during phase 2 and generating the IPsec SA’s key from the new
shared secret rather than using the same shared secret used to generate the phase 1 authentication key (SKEYID_a) and encryption key
(SKEYID_e). PFS of identities is provided by deleting the phase 1
ISAKMP SA after it has been used for a single phase 2 Quick Mode
exchange.

• To exchange identities. If the address of the negotiating peer is not

sufficient to characterize the IPsec SA, the endpoint identities must
be exchanged. This is necessary in the following cases:

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The peer is negotiating an SA on behalf of another entity (e.g., a
gateway negotiating a tunnel-mode SA for one or more clients);



Multiple SAs exist between the peers, each of which is characterized by different port and/or protocol numbers, different identities, or other combinations of selectors.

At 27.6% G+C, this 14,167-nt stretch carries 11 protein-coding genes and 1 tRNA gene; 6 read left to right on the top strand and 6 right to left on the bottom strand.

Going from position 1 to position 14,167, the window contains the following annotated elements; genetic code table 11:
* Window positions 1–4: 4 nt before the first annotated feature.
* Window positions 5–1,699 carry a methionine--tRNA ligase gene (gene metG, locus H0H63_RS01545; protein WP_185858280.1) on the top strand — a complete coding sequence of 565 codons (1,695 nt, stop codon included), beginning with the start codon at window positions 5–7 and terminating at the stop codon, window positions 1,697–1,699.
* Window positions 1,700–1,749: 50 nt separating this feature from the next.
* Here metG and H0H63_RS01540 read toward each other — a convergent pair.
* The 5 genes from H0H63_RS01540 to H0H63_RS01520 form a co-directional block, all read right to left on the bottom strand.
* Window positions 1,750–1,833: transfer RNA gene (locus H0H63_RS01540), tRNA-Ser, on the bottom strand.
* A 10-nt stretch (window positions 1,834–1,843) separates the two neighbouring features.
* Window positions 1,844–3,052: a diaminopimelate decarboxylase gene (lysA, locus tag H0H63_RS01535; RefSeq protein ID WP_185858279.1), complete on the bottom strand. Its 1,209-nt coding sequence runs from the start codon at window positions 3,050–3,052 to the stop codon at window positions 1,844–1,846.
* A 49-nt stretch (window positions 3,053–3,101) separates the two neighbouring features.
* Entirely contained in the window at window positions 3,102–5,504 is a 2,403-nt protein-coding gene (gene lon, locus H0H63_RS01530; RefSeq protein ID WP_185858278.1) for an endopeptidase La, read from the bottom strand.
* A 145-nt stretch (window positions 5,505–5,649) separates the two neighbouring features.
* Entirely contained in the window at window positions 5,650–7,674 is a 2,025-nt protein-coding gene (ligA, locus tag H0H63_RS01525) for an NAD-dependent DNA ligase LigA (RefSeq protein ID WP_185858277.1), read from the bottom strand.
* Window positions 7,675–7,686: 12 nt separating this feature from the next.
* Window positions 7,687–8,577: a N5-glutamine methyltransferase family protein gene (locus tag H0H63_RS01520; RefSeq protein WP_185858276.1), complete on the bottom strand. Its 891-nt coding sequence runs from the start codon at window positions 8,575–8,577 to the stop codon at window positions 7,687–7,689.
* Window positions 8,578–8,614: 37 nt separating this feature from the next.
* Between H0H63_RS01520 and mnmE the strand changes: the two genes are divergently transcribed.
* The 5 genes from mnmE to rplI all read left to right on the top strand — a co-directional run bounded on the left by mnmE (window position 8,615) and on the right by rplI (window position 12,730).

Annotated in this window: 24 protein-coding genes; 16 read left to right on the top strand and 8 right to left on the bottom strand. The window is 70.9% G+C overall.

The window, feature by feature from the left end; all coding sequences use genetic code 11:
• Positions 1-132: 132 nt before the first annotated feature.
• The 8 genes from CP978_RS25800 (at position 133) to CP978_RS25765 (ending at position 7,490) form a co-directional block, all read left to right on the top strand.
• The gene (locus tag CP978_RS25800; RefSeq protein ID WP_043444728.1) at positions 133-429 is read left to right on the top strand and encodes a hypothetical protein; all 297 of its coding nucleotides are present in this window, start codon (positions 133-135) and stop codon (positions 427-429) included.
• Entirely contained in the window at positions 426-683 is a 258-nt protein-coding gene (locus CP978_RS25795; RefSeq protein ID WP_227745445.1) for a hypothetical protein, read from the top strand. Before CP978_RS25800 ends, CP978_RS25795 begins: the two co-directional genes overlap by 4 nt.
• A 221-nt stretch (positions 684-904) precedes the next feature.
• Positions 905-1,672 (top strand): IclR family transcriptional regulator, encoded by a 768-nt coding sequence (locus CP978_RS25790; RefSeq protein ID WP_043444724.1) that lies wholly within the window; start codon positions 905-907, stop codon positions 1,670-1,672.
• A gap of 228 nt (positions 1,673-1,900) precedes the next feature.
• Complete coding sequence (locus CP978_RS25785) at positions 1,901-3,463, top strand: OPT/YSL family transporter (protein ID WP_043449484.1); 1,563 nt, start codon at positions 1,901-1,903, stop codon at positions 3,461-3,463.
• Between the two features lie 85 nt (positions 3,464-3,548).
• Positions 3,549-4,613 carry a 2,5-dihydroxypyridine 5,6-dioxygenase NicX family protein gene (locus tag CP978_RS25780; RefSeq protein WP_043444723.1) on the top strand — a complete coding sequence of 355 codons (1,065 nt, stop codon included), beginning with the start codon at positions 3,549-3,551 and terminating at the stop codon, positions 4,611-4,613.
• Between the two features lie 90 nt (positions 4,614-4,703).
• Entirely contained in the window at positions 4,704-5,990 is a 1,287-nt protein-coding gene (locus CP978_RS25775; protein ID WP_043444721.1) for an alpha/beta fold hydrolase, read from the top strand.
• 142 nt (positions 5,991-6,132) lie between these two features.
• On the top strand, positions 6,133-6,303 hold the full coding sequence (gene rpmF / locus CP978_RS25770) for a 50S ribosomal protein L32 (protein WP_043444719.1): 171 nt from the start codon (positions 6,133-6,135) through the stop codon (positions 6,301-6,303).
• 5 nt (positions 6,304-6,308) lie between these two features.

A phase 2 Quick Mode exchange consists of three messages (two messages
from the initiator to the responder and one message from the responder to
the initiator). Figure 5.17 shows the payloads contained in each Quick Mode
message. The first two Quick Mode messages (message 1 from the initiator
to the responder and message 2 from the responder to the initiator) always
contain a hash payload, an SA payload, and a nonce payload. The hash contained in the hash payload serves to authenticate the message; it is a keyed
hash, using SKEYID_a as the key, of the phase 2 message ID and all
the other payloads in the message. The nonce is proof of the liveness of the
exchange, protecting against a replay attack.
A phase 2 message can contain multiple SA payloads, which results in
the negotiation of multiple IPsec SAs. Each SA payload can contain multiple
proposal payloads, each of which characterizes a different protocol to be provided by the SA, and each proposal payload can have multiple, alternative